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His longest yard
By: Richard Linde,
Updated 2 December 2003
knew there was something seriously wrong. There were rumors flying about. Then
an article in the Oregonian of Portland confirmed the rumors, bringing tears to fans’ eyes.
Former UW quarterback Taylor Barton has been whittled down to 159 pounds by a disease
that required two operations.
He suffered for almost
two years with a disease that began in the fall of 2001. His family,
Washington's coaches, and team doctors knew about it, but mostly
Taylor kept it to himself. After a period of time, his immune system was weakened by the medication used
to control the disease, and he was continually dehydrated and weakened because of the loss of
bodily fluids and blood.
Suffering from ulcerative
colitis, an autoimmune disease, Barton had his colon removed to keep it from
perforating last August.
And then another
operation was required to break up the scar tissue from the original operation.
He spent Thanksgiving in the hospital, fighting nausea and an infection that
pushed his temperature to 104.5, according to The Oregonian.
Another operation will be necessary to reconnect his
Since October, he has carried around a large bag full of liquid
nutrients, which are pumped into his bloodstream around the clock.
The fear of infection is omnipresent because of the
medication, taken in the progressive stage of the disease, that has weakened his
When Barton fully recovers, Coach Mike Riley of Oregon
State has offered him a graduate assistant’s job. Riley tried to recruit
Barton in 1997; however, Barton signed with Colorado, in what turned out to be a
bizarre recruiting incident and a long-term relationship with Rick Neuheisel.
He was recruited widely. In his senior year at Beaverton
High, Barton threw 56 TD passes and passed for
4,027 yards, both of which are Oregon records. Also, he threw 24 touchdown
passes in the playoffs.
Barton’s connection to Rick
Neuheisel began in January 1998, when Barton took a recruiting trip to
Colorado, accompanied by a reporter and photographer from The Oregonian.
A story that included a photo of Barton, Neuheisel and two Colorado assistant
coaches was published prematurely in The Oregonian two days before signing day, an NCAA
rules violation. Apparently, this story prompted the NCAA to review Colorado
recruiting practices, the review occurring one year after the story's
publication, coincidentally at the time Neuheisel left Colorado for Washington.
In 1999, when Washington
discovered that Rick Neuheisel and his coaching staff had violated the quiet-day
visitation rule, it penalized itself. Part of the penalty involved Colorado
players. After he left Colorado, Neuheisel talked to Barton on the phone one day, wished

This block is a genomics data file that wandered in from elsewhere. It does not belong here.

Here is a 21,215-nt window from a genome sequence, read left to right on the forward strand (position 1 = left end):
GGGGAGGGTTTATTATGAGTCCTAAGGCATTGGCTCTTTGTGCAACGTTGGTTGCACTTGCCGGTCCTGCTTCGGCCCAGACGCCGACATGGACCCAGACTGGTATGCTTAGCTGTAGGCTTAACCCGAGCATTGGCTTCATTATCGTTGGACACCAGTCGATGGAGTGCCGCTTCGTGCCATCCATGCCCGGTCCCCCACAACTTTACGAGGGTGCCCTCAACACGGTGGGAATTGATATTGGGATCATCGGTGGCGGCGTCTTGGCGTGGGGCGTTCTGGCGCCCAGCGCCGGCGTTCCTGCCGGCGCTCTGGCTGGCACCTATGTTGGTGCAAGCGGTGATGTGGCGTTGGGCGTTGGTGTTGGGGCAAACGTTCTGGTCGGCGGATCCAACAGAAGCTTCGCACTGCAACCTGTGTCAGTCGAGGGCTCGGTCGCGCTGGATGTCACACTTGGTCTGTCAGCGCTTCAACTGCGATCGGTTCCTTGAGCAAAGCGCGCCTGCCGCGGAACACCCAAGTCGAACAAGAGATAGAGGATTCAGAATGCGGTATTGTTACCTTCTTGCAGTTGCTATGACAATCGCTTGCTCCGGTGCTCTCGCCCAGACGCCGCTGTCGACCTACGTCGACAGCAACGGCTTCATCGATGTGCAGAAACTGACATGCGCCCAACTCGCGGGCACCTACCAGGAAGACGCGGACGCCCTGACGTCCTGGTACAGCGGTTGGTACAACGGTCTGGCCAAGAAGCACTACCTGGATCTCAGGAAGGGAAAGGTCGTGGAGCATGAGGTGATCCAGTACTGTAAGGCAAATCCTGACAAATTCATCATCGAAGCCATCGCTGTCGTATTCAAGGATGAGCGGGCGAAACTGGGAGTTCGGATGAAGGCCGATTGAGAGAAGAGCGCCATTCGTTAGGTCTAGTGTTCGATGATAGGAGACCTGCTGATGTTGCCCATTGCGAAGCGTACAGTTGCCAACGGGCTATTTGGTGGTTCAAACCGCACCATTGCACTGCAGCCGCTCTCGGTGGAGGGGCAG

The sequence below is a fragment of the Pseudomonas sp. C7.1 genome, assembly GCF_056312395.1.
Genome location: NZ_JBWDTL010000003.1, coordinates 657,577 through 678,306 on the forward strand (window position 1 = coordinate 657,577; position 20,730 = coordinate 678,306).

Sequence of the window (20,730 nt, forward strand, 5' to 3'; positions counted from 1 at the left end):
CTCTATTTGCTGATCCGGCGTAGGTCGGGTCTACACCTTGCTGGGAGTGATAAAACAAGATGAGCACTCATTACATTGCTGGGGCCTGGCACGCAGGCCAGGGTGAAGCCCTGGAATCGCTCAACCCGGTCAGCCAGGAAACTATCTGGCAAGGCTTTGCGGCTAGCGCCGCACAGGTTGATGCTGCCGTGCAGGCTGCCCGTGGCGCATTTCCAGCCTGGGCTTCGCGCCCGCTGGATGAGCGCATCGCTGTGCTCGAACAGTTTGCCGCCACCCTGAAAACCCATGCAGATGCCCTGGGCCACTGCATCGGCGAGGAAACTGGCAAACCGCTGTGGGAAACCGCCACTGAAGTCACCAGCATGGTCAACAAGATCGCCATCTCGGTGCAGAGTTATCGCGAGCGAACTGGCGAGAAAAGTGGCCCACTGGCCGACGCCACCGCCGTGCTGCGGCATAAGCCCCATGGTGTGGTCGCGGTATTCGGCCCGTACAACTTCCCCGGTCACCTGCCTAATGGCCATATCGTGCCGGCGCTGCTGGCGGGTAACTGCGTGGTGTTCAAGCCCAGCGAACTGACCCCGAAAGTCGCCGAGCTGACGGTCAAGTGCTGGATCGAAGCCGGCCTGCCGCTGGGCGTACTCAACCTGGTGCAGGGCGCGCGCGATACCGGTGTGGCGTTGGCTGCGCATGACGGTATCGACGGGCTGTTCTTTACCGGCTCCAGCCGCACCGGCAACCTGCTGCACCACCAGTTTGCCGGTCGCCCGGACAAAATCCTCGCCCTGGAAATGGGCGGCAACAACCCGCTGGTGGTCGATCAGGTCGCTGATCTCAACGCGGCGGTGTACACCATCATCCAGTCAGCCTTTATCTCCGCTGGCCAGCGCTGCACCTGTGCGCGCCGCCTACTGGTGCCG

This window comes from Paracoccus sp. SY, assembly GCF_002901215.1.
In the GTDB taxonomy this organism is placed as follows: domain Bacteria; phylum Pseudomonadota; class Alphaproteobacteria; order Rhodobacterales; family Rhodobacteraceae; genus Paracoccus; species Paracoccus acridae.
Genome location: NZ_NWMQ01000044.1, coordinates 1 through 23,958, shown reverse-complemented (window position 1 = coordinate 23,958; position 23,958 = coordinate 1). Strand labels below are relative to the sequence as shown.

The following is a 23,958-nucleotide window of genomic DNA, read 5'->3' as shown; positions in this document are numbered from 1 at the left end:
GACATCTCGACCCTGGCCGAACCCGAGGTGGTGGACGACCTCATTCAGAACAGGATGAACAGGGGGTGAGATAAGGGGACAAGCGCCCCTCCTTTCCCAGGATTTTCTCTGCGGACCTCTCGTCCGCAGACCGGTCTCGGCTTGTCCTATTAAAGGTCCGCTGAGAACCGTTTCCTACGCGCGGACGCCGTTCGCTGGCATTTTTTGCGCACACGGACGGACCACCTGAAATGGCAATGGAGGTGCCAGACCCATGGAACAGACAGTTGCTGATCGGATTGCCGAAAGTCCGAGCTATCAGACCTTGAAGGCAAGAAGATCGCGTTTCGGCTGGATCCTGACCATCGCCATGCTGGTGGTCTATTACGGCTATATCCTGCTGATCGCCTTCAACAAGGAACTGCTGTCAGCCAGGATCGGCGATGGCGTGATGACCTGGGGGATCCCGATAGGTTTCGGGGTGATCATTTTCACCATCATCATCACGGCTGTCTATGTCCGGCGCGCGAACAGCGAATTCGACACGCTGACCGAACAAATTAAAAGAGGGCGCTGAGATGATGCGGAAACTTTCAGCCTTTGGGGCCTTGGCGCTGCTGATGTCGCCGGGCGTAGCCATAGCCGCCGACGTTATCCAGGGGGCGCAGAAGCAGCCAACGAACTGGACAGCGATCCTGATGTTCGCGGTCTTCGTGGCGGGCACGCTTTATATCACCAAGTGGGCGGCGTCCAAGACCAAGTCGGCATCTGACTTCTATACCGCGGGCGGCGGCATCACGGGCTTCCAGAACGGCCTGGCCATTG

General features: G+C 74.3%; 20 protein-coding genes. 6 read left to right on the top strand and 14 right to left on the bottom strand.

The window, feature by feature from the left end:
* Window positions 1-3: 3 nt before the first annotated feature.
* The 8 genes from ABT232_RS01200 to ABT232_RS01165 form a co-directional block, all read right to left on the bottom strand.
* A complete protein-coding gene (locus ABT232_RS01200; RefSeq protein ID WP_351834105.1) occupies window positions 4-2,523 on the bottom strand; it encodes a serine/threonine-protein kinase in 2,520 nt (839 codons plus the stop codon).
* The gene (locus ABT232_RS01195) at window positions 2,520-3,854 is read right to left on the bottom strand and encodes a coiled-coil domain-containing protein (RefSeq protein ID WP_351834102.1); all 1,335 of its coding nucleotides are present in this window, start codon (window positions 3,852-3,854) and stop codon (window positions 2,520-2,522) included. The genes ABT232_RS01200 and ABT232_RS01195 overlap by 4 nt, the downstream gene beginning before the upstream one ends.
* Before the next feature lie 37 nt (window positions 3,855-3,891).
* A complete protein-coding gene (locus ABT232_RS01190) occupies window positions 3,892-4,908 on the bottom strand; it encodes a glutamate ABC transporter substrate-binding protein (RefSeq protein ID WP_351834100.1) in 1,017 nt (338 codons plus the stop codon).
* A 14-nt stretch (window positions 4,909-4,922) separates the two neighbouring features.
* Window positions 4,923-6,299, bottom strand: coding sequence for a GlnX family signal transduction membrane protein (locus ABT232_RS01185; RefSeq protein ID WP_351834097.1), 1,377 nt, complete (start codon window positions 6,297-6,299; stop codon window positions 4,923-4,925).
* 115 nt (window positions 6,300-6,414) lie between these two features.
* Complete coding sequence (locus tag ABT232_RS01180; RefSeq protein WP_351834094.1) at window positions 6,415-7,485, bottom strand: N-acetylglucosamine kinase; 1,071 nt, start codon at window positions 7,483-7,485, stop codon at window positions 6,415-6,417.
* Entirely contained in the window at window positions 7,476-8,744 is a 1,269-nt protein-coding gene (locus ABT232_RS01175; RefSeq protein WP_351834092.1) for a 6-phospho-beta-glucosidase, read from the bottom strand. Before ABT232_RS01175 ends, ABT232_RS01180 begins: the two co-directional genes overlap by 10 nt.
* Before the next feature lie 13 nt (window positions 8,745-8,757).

well and said goodbye to several other players who were standing nearby. Colorado
accused Washington of tampering, and the Huskies promised not to recruit
Colorado players as part of its self-imposed sanctions.
After playing at Colorado in 1998 and 1999, Barton
transferred to the City College of San Francisco, where he was the team's
offensive most valuable player during the 2000 season.
But his heart lay with Rick Neuheisel, who was at
Washington. Barton, who is as cerebral as Neuheisel, had a certain rapport with
him unmatched by other coaches.
It took a long letter written by
Barton to University president Richard McCormick to turn the tide, and Washington
backed off from its original stance that prohibited the recruiting of former
Colorado players. The UW
turned the matter over to the Pac-10 compliance committee. Ironically, the
Oregon athletic director, a member of that committee, recommended the giving up
of two scholarships, which paved the way for Barton to enter Washington as a
Junior, with two years of eligibility remaining. [Linde].
At Washington, he mastered the playbook with ease, and
threw with accuracy in practices. Like Neuheisel at UCLA, Barton was born to be
a coach, that's where his future lay. The toughness of Cody Pickett wouldn't
render Taylor any significant playing time, most fans thought, and Cody was one
year behind him in school.
As it turned out, the two
scholarships were well spent. The payback occurred on October 6, 2001, in an
down. It’s bad. His right shoulder and arm hanging limp, Pickett leaves the
playing field with the Huskies behind 14-7 late in the second quarter.
“Now playing quarterback for Washington, number 12, Taylor Barton,” Lou
Gellerman announces, his words bellowing throughout the stadium, its fans